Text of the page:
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Federal Court Upholds Class Waiver In Arbitration Agreement

We have been advising our dealer and finance company clients for years that they should consider using arbitration agreements in connection with their sales and lease transactions.  We advocate arbitration agreements because, when properly drafted to expressly exclude class relief, they can serve as a very effective first line of defense against class action lawyers. 

Lately, plaintiffs’ lawyers have convinced a few courts that requiring a consumer to waive class relief is “unconscionable” and is reason enough for courts to refuse to enforce the arbitration agreements.  The following case illustrates the value of an arbitration clause in blunting a class action and shows what happens when the plaintiffs’ lawyer’s “unconscionable” argument is made to a thinking judge.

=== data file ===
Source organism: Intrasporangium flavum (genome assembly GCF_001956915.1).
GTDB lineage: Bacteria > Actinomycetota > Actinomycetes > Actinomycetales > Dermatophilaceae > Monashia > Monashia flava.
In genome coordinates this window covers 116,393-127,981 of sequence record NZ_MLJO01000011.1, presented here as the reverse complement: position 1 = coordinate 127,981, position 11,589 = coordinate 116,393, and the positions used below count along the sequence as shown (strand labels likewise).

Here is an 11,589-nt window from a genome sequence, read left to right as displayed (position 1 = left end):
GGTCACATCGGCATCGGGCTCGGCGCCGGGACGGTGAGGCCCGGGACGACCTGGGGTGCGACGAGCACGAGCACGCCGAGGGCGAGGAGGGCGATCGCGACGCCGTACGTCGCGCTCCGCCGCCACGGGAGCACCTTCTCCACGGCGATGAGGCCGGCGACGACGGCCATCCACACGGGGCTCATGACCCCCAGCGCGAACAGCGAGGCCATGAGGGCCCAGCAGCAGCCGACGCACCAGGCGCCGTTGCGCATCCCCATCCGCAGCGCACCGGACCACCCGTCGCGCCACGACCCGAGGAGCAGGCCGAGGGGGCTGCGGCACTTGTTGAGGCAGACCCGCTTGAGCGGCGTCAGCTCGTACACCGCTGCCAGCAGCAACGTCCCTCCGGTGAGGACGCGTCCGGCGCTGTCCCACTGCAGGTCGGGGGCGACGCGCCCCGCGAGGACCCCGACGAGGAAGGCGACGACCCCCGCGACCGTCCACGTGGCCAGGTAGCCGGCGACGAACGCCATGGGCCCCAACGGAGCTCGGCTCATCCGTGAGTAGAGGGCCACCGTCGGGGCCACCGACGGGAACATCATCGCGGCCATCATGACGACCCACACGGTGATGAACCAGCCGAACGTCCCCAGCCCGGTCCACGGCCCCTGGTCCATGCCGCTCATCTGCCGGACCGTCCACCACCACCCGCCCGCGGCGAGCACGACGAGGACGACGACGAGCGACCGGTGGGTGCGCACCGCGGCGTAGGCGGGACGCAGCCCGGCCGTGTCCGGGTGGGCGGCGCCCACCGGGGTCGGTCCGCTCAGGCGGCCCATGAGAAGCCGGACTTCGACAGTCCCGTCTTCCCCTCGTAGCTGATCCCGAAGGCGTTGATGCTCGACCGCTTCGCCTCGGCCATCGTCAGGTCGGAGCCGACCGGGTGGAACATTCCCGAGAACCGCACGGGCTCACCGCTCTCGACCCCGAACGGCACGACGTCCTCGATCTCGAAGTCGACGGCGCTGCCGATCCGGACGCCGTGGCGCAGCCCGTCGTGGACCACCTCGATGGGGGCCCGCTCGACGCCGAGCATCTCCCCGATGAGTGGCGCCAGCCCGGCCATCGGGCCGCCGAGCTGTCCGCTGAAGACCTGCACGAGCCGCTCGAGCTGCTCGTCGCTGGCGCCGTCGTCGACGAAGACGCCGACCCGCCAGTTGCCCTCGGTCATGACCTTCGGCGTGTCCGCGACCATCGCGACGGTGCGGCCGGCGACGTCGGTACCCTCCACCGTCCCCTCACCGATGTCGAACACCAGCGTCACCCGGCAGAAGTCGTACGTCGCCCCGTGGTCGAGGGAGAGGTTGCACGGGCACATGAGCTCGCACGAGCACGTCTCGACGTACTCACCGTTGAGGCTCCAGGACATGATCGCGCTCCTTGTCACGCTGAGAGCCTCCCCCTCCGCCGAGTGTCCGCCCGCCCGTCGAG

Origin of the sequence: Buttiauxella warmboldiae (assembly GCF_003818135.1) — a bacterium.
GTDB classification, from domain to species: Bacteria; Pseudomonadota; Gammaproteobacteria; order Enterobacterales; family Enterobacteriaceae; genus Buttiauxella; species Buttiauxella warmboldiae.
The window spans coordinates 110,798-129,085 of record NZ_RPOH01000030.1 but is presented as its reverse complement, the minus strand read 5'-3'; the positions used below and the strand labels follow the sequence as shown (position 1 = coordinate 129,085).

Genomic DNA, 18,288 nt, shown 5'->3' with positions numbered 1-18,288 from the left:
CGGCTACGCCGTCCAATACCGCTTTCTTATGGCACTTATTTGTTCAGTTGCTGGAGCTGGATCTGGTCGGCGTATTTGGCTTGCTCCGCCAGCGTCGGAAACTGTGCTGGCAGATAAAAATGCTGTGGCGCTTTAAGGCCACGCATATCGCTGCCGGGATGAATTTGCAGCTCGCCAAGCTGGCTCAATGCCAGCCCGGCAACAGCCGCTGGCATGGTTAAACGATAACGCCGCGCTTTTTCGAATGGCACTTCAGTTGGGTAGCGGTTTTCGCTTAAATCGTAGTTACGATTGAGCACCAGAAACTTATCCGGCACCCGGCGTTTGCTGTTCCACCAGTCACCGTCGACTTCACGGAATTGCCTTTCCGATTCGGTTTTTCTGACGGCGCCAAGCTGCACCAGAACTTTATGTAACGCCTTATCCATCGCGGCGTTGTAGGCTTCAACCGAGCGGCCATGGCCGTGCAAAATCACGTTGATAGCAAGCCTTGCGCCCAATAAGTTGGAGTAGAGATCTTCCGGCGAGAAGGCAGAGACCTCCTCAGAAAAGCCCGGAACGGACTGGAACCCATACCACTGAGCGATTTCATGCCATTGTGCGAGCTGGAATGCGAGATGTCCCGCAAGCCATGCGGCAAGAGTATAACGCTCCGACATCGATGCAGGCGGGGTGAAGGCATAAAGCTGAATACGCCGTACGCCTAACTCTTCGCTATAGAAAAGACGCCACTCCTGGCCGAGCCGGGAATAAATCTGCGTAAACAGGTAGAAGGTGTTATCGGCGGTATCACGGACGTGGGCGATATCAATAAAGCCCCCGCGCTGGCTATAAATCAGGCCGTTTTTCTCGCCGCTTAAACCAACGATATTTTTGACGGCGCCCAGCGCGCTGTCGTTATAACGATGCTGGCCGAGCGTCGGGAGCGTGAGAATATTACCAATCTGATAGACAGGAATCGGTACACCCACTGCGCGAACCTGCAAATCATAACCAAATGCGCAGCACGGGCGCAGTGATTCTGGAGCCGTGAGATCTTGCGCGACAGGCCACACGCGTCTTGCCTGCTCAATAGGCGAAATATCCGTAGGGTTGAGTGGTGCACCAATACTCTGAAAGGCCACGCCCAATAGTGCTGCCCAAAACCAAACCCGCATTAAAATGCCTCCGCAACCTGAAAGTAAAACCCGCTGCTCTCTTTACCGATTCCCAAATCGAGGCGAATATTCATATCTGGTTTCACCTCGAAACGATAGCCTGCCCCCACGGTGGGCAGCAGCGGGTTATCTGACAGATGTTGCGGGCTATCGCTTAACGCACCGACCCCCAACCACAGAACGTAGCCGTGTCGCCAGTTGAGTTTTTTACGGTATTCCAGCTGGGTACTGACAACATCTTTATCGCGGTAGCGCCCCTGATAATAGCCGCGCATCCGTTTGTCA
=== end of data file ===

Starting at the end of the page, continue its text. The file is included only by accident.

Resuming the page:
Artemio Ornelas sued SonicDenver T, Inc. and Toyota Motor Credit Corporation, alleging that in February of 2004 he sought to buy a new Camry and negotiated an agreed price and terms. He claimed that due to his lack of ability to speak English or understand the all-English documents he was asked to sign, he was induced by the defendants' misrepresentations and concealment into signing lease documents for the vehicle, rather than purchase documents, resulting in a price higher than he had agreed to pay and terms less favorable than he had negotiated.

The plaintiff claimed that he did not understand that he was leasing the car.  He claimed he only found out he had leased it when he asked if he could "payoff the loan early" and was told he could not do that because he had leased the vehicle for a fixed period of time. He further contended that he informed TMCC that he’d been deceived into a lease rather than a purchase, but that TMCC took no action in response, other than to prepare documents for the outright purchase of the car that had been leased. Apparently, he did pay the "payoff price" to purchase the car, claiming that it was "considerably in excess of the purchase price he had originally negotiated."